Lawsuits Claim Wells Fargo Modified Mortgages Without Customer Permission
Friday, 16 Jun 2017 10:32 AM
The Washington Post reported that the bank forced borrowers in bankruptcy into loan modifications “by reducing their monthly mortgage payments, even though homeowners had not requested the adjustments,” according to lawsuits filed against Wells Fargo last week and last year.
The loan modifications also “typically extended consumers’ mortgages by decades, substantially increasing the amount of interest they would owe on their loans and putting them at greater risk of default,” the Post reported.
The $270 billion California-based lender is still recovering from a consumer accounts scandal last year.
The lawsuits, which were first reported by the New York Times, allege that Wells Fargo sent letters to the trustees handling the borrowers’ debt payments to notify them that the mortgage payments had been adjusted because of a trial loan modification, the Post reported.
The bank strongly denied the allegations and disputed the way the modifications were described in the complaint. Tom Goyda, a spokesman for Wells Fargo, said in an emailed statement to the Post that the “modification offers were clearly outlined in letters” sent to borrowers or their attorneys.
“In no event would we finalize a modification without receiving signed documents from the customer and, where required, approval from the bankruptcy court,” he said, adding in a subsequent interview that the borrowers’ loans were not modified, the Post reported.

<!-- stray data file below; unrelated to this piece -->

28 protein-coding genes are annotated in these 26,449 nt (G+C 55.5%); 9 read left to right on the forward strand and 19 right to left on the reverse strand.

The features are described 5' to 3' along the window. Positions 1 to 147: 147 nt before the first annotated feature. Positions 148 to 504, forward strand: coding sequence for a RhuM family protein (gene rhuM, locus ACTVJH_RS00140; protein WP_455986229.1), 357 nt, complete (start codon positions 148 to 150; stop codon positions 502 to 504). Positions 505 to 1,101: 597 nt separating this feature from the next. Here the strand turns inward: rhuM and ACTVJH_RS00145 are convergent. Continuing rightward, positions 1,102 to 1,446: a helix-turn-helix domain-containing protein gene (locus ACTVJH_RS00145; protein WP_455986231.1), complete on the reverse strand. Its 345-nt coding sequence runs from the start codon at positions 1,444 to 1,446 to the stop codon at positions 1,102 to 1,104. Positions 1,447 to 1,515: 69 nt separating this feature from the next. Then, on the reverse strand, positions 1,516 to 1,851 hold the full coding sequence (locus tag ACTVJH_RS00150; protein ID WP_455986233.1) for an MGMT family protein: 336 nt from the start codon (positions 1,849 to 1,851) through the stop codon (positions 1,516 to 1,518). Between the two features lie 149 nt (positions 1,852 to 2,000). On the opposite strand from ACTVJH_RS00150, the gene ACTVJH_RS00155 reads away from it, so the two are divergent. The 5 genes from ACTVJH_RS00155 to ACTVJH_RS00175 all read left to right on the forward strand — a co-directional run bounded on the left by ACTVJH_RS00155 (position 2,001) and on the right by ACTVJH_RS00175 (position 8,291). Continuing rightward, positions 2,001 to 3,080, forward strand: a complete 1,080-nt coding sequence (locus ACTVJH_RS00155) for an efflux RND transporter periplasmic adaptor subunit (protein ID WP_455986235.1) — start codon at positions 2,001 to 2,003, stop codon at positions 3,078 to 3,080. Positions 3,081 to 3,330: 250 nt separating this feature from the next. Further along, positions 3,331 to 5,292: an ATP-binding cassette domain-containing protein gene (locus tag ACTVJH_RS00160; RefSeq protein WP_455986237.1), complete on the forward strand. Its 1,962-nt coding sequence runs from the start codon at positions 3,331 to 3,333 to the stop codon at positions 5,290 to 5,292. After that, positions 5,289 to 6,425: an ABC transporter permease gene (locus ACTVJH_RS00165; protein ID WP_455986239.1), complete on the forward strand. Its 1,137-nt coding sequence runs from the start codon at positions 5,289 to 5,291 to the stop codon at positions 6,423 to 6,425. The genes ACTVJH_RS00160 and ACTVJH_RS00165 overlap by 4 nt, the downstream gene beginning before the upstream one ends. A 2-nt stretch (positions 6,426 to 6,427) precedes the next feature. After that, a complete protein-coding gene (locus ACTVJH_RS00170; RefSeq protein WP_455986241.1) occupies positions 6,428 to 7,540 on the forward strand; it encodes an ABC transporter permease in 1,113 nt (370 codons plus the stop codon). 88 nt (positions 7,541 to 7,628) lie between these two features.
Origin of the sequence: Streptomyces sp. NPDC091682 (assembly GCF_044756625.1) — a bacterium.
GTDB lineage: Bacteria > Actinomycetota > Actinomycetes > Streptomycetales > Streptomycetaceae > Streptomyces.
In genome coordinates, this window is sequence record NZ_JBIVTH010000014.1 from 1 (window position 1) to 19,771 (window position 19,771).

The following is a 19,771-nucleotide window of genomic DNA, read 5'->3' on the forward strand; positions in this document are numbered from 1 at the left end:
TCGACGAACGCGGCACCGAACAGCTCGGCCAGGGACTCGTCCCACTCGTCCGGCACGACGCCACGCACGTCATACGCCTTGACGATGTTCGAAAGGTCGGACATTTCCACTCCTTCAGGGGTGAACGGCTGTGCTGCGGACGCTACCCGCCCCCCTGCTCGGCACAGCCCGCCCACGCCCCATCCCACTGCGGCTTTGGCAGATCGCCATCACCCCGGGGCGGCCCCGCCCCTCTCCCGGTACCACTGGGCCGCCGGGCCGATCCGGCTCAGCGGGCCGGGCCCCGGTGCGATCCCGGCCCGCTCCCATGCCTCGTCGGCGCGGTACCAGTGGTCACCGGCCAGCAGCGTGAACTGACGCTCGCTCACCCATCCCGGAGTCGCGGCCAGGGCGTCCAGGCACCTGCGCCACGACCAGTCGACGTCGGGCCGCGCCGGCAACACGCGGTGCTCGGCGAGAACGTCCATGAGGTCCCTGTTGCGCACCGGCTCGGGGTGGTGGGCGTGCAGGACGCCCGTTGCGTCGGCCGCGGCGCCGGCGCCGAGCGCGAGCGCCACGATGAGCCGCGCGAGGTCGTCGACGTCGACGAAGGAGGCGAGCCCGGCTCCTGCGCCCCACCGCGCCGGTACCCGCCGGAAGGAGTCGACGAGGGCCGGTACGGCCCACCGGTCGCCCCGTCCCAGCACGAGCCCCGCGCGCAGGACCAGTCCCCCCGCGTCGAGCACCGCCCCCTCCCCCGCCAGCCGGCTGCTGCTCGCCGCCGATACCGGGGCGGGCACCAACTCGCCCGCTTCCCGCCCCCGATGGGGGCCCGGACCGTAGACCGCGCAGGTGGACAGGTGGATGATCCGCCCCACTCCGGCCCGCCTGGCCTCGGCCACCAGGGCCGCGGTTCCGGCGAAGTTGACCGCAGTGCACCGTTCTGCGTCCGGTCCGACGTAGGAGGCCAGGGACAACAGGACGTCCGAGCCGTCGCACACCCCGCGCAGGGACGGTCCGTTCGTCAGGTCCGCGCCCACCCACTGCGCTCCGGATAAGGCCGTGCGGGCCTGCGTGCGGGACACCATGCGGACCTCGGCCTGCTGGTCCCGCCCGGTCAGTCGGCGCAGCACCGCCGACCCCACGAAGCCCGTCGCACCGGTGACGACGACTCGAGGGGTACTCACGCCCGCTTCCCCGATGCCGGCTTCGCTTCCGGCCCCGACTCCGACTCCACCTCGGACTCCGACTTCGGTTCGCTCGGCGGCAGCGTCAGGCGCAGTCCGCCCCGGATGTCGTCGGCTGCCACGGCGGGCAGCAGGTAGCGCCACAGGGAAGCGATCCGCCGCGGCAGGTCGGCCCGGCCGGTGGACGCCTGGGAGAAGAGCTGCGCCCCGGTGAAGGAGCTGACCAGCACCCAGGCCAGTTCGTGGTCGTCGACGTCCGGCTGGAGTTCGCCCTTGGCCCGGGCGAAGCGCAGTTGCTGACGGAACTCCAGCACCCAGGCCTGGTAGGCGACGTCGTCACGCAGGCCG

However, Reuters’ Breakingviews Columnist Antony Currie explains that the bank now run by Tim Sloan is still struggling to get the basics right.
“The actions at issue might seem to help struggling borrowers: Wells Fargo lowered some customers’ monthly mortgage payments, potentially making them manageable. But there are two huge potential problems. First, the bank did this while also extending the duration of the loans – in one case by some 30 years. That greatly increased the total interest borrowers were on the hook to pay over the life of their loans,” Currie wrote.
“Second, Wells Fargo made these changes, according to the lawsuits, without getting the consent of either the customers or the relevant bankruptcy courts. Wells Fargo denies this, saying it notified customers and does “not finalize a loan modification without receiving signed documents” from the required parties,” he wrote.
“The trouble is, Wells Fargo has mucked up mortgage lending and modification in the past. It was one of the five lenders that in 2012 agreed to a $25 billion settlement with the U.S. federal government and 49 states to rectify poor loan servicing and foreclosure practices. Last year it forked over $1.2 billion to settle claims of reckless lending under a Federal Housing Administration program. Home loans should have been squeaky-clean after all that,” Currie wrote.
“Add to that its recent $185 million fine after retail bankers chasing aggressive account-opening targets created 2 million fake bank and credit-card accounts – events that cost former Chief Executive John Stumpf his job – and there’s a sense of a bank still not ensuring it has fundamental checks and balances in place.”